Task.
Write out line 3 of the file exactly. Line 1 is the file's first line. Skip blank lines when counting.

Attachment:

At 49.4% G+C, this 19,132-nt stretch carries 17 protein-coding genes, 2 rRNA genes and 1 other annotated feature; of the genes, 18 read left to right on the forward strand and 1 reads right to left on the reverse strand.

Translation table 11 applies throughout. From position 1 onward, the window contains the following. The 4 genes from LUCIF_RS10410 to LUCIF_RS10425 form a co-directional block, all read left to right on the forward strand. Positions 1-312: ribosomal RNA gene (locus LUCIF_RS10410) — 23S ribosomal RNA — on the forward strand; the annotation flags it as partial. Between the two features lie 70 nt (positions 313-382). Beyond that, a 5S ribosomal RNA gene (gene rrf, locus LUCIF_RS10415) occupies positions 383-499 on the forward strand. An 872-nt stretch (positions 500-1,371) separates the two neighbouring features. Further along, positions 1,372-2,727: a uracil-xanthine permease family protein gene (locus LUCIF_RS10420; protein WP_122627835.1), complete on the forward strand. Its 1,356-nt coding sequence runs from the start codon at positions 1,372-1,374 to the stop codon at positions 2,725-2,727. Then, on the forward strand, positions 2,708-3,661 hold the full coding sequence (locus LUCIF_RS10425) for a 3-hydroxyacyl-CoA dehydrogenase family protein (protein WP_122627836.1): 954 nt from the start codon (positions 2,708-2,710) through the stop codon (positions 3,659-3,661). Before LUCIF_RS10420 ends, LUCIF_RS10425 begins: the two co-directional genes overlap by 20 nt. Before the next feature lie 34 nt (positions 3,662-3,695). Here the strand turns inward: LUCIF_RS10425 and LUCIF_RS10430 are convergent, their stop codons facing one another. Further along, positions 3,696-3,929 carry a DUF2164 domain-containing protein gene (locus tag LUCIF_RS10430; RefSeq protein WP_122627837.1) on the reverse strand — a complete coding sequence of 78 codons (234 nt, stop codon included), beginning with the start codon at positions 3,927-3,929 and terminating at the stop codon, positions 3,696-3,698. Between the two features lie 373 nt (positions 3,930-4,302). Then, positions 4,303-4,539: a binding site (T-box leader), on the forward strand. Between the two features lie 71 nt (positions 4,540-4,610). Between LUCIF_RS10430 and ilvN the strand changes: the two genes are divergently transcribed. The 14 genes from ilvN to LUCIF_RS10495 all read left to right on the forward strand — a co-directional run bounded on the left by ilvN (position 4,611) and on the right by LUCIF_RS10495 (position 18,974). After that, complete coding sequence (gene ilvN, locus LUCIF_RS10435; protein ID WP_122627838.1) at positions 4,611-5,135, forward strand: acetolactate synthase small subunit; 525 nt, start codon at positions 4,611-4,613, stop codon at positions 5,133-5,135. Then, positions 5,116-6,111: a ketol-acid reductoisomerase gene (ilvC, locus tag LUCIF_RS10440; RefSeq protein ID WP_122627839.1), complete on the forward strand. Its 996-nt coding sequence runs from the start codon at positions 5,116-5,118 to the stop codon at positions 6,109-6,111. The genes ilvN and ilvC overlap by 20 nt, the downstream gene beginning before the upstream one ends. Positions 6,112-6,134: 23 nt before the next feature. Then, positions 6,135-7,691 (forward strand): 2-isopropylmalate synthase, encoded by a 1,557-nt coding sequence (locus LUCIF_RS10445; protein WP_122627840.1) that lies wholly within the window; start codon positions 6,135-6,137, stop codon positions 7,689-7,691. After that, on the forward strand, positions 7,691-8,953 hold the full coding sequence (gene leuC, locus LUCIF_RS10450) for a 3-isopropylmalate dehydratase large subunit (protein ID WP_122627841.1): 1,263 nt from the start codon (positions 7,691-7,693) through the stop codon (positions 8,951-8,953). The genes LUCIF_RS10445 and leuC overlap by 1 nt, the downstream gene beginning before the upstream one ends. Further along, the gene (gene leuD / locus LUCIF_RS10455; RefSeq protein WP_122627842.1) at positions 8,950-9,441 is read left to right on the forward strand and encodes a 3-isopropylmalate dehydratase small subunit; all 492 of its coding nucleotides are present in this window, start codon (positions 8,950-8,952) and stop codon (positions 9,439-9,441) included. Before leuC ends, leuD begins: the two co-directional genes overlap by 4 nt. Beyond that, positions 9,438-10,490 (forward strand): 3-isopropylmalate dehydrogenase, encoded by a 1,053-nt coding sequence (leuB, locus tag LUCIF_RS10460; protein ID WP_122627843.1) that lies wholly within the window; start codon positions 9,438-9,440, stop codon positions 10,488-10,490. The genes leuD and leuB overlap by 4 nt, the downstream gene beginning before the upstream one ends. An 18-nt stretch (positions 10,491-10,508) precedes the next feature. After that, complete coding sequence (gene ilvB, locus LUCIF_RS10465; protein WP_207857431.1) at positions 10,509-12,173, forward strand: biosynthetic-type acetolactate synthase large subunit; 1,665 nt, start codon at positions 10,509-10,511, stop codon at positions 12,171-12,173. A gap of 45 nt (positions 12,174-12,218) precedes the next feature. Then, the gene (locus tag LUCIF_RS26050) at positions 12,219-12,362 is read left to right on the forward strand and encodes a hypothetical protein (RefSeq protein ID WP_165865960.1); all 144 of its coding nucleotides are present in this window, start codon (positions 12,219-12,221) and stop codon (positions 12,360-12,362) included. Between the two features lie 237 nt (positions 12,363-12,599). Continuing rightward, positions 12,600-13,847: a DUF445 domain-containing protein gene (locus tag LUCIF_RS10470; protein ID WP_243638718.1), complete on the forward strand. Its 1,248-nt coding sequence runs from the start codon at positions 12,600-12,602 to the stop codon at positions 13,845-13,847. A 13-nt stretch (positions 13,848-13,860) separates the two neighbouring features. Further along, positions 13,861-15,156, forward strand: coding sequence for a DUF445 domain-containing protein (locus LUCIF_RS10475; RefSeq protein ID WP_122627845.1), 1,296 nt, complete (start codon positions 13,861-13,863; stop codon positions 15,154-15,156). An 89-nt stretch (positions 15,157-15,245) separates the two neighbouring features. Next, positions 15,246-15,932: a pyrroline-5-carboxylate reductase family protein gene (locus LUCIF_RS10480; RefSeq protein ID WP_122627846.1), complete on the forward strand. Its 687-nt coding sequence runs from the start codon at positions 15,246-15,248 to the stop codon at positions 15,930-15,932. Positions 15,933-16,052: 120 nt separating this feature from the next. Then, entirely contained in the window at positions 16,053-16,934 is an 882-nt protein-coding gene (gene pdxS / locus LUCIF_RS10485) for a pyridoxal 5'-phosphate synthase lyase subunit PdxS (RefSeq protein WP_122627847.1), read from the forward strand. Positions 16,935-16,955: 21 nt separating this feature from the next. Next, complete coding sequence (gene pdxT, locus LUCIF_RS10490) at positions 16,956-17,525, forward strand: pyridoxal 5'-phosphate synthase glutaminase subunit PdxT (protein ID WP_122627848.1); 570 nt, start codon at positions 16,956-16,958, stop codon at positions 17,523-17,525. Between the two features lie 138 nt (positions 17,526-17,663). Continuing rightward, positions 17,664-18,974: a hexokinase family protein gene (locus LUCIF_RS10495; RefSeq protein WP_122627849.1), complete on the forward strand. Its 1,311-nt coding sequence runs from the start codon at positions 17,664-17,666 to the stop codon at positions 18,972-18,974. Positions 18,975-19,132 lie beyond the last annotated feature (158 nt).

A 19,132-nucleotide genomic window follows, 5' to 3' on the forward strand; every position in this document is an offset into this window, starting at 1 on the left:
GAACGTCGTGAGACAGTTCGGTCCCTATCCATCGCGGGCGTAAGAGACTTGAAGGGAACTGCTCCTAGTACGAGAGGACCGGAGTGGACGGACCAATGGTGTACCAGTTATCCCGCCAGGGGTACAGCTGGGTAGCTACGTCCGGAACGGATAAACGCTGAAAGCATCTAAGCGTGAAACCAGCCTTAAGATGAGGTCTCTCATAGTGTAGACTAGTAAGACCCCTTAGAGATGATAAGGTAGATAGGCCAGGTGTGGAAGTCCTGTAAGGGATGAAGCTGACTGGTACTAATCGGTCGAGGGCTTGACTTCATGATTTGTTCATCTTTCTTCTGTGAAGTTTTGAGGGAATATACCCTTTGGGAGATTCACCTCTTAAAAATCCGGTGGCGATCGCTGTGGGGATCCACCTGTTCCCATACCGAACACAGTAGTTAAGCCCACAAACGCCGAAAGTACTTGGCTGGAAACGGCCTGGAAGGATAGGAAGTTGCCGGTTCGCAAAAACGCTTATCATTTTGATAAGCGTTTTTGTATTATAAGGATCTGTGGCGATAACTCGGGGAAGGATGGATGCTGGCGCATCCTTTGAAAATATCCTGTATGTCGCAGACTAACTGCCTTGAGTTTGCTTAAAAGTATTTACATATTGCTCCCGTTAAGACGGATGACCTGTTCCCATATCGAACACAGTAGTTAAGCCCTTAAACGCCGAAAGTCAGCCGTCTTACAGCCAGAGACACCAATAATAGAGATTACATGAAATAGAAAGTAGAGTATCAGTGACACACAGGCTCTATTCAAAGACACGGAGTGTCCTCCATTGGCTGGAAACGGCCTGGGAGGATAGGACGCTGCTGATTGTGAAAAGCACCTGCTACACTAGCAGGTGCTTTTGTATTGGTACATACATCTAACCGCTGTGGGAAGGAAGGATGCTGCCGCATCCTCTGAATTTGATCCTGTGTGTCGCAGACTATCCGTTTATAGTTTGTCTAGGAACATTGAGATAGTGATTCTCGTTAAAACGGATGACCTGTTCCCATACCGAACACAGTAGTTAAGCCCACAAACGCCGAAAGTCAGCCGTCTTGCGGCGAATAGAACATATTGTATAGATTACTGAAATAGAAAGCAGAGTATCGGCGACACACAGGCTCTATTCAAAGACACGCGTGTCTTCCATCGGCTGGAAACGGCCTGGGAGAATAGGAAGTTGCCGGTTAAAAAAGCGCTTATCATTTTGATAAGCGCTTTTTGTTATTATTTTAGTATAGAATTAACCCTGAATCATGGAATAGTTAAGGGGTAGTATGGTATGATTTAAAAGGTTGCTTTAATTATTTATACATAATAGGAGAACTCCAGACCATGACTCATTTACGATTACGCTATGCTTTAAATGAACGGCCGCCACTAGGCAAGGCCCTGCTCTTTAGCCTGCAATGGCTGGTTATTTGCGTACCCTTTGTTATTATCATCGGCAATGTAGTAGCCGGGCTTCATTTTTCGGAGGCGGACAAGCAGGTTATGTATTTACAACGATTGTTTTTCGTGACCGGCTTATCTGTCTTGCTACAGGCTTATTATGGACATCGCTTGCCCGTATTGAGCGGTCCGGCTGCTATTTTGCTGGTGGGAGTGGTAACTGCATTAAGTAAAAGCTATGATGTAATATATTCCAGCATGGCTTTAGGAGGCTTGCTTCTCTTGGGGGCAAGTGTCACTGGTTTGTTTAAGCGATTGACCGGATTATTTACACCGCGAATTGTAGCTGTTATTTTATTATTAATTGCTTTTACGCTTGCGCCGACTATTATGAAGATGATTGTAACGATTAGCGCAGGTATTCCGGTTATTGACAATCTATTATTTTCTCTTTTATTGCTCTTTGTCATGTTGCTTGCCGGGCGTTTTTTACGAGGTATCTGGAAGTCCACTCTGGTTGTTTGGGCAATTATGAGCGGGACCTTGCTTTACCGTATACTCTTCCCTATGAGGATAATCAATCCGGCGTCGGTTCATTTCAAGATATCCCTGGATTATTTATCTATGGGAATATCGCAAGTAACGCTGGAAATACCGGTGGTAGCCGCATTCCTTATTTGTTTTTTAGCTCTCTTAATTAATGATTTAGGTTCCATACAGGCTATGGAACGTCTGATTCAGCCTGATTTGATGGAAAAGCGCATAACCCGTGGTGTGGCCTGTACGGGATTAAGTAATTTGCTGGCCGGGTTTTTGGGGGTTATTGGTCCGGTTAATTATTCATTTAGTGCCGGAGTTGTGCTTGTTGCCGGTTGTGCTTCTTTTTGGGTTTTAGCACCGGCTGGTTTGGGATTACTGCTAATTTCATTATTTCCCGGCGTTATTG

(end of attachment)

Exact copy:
A 19,132-nucleotide genomic window follows, 5' to 3' on the forward strand; every position in this document is an offset into this window, starting at 1 on the left: